Venting is a process that is used to remove trapped air from the closed mold and volatile gases from the processed molten plastic. Without venting, the trapped air will compress as plastic tries to force it out of the mold and the air will ignite, burning the surrounding plastic and causing charred areas on the molded part. Trapped air also keeps the plastic from filling in those areas of the cavity where the air is trapped so a non-filled (or short) part is molded. Volatile gases will be absorbed by the plastic and will cause voids, blisters, bubbles, and a variety of other defects.

The concept of venting is simple: provide many pathways to allow trapped air and volatile gases to escape from the mold quickly and cleanly. The pathways should lead directly from the edge of the cavity image of the mold, or through ejector and/or core pin clearance holes, to the outside atmosphere surrounding the mold. These pathways need to be deep enough to let air and gases out easily, but not deep enough to allow the molten plastic to escape through them.

Venting should be present on every mold and the vents should be inspected periodically to make sure they are not blocked due to scale buildup. The scale can build up especially if the vents are not properly designed. The correct design is discussed in the next section.


Depending on the type of plastic being molded, and whether it is stiff or easy flow, the vent depths should range from 0.0005'' to 0.0020'' in depth. Table 1 gives average depths for some common materials.

ABS 0.002
Acetal 0.0007
Acrylic 0.002
Cellulose Acetate 0.001
Cell. Ace. Butyrate 0.001
Ionomer 0.0007
Nylon 6/6 0.0005
Polycarbonate 0.002
Polyethylene 0.001
Polypropylene 0.001
Polyphenylene Oxide 0.002
Polyphenylene Sulfide 0.0005
Polysulfone 0.001
Polystyrene 0.001
PVC Rigid 0.002
Pvc Flexible 0.0015

Table 1 Recommended Vent Depths

The vent acts like a window in a wall. When the mold is closed the vent appears as a small tunnel going from the cavity to the edge of the mold. The dimension nomenclatures for the vent are shown in Figure 1.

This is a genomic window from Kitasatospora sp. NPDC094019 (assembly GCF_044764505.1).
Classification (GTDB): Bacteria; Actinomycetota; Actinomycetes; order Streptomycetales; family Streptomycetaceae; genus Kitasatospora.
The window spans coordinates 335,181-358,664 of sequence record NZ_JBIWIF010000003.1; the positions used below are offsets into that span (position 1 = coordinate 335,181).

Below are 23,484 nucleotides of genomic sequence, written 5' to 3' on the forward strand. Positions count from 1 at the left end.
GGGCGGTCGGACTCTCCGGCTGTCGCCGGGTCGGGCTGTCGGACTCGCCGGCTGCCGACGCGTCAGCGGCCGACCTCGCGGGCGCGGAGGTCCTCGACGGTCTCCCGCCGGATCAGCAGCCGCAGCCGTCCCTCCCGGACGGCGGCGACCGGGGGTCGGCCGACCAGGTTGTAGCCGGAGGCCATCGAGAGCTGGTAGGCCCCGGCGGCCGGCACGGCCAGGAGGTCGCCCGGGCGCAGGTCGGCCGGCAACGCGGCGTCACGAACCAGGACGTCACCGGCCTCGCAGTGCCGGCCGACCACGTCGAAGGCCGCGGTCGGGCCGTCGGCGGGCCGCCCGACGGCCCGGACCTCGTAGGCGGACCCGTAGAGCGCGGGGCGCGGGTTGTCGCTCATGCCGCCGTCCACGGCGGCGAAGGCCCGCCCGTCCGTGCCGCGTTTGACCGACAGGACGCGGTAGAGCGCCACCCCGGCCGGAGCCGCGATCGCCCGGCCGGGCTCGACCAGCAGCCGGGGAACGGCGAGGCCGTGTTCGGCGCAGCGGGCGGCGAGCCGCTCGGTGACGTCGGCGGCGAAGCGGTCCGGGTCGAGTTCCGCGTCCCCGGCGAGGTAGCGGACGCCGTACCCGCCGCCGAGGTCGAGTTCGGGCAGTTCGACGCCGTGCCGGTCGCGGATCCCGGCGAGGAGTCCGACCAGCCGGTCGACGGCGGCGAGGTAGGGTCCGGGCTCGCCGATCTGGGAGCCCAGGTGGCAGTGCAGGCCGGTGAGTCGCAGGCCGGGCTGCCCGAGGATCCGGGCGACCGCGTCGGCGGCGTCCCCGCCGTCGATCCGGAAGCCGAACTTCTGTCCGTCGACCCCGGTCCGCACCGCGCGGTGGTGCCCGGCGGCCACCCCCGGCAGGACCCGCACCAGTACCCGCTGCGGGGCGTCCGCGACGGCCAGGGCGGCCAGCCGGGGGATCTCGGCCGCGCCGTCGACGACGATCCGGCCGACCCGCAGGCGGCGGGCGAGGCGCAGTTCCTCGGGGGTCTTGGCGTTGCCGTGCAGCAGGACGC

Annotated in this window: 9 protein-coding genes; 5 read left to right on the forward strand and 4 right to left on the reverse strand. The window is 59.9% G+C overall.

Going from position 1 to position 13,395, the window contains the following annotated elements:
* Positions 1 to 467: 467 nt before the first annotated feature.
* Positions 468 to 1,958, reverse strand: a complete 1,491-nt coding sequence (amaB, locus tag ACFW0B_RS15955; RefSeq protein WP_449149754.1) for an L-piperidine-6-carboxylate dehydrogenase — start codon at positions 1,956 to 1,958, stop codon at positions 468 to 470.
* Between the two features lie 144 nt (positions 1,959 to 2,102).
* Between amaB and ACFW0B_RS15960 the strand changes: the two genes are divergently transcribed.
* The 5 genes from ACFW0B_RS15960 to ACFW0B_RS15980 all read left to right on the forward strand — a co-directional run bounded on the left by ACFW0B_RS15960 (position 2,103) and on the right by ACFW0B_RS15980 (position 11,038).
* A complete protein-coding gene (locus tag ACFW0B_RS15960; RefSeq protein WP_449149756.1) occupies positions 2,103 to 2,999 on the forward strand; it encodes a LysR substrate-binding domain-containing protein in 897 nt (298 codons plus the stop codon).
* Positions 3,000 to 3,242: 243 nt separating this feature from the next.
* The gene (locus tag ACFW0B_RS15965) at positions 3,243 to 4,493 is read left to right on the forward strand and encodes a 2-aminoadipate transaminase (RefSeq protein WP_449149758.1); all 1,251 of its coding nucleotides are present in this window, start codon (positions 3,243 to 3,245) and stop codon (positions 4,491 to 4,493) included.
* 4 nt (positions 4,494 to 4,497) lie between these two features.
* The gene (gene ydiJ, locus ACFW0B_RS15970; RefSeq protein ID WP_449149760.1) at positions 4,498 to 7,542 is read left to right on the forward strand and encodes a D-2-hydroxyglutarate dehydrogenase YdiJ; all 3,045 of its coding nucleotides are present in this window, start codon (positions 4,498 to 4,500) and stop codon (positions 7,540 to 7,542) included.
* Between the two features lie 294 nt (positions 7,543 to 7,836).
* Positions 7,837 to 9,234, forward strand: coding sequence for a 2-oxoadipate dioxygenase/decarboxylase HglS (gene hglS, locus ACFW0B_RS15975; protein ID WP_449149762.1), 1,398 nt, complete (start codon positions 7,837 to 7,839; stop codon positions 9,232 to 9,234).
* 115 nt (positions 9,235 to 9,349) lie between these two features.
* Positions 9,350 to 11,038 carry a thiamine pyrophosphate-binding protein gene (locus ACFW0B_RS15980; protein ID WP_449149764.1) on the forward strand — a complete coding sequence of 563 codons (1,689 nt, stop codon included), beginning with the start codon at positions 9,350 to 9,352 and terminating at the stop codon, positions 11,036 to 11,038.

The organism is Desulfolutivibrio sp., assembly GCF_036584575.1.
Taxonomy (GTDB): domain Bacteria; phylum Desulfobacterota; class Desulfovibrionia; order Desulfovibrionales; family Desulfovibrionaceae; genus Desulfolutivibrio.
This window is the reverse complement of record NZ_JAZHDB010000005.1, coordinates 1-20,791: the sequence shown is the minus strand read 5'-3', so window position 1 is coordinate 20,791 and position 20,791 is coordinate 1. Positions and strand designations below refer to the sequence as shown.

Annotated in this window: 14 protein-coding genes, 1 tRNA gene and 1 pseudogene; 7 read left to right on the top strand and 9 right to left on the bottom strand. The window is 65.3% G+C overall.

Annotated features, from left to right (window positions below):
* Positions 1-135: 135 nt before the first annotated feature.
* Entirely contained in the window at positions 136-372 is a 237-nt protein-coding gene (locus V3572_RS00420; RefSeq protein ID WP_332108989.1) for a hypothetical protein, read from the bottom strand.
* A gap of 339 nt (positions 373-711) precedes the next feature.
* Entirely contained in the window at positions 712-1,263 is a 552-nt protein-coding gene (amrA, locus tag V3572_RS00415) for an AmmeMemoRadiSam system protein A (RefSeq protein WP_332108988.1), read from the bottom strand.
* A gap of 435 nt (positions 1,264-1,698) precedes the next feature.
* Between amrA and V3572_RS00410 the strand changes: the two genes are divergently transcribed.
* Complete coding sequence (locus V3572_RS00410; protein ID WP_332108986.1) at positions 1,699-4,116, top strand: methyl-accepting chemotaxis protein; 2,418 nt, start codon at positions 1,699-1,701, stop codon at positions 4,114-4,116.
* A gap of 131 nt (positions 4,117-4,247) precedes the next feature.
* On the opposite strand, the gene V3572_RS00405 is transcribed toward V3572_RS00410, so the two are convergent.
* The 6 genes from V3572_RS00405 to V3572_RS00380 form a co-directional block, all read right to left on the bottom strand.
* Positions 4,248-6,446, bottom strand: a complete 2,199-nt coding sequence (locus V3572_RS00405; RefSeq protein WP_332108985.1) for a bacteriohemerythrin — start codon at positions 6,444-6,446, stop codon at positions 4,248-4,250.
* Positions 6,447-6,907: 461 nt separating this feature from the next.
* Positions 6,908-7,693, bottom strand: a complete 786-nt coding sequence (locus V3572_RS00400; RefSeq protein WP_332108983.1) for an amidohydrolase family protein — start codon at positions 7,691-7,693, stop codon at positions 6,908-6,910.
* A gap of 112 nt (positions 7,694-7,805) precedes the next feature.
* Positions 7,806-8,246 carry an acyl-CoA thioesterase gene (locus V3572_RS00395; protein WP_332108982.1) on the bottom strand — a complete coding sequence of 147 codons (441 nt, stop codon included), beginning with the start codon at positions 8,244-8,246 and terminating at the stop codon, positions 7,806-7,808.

Figure 1 Typical  Vent Dimensions.

There are three major dimensions for the vent. First is ``D'', the vent depth, already determined by the chart shown in Table 1.

Then, comes ``W'', the vent width. This can be anywhere from 1/8 inch wide or more, and a common width is 1/4 inch. There is no maximum width to a vent, but to be practical it should be somewhere between 1/8 and 1/2 inch in width.

The final dimension is ``L,'' which stands for land. This dimension should be a minimum of 0.030 inch and a maximum of 1/8 inch. If it is too short, the remaining steel is too weak and will not hold up. If it is too long, the tunnel shape of the vent is too great and the hot gases and trapped air will condense in the tunnel as they travel through the opening, and block the venting action. This will not occur in the first 1/8 inch of travel. Therefore, we make the ``L'' dimension a maximum of 1/8 inch and then open up the depth and/or width of the vent to allow the condensed gases to deposit beyond the vent itself.


The simple answer is that you cannot have too many vents. The more detailed answer is to have at least 30% of the perimeter of the cavity image in vents, equally spaced around that perimeter, as shown in Figure 2.

Figure 2 How many vents?

Note that the part is small. It measures 2-1/2'' per side. By measuring the perimeter of the part, we add up the sides to get a total of 10 inches. If 30% of that should be in vents, we need a total of three inches worth of vents.

If we use 1/4 inch wide vents, we end up with a total of 12 vents for this part. They can be equally spaced as shown, or begin by placing a vent in each of the four corners, one directly opposite the gate, and the others equally spaced in the remaining areas.

Another, more conservative approach to venting states that there should be a vent at least every inch along the perimeter of the part cavity. In that case, there would be at least 10 vents for the part in Figure 2.

Do not forget to vent the runner. Any air or gas that is trapped in the runner gets pushed into the cavity and must be removed from there. One of the big advantages of venting is that, if properly done, it allows gas and air to get out quickly and helps the plastic to inject faster and at lower injection pressures, thereby reducing stress and speeding up cycle times.

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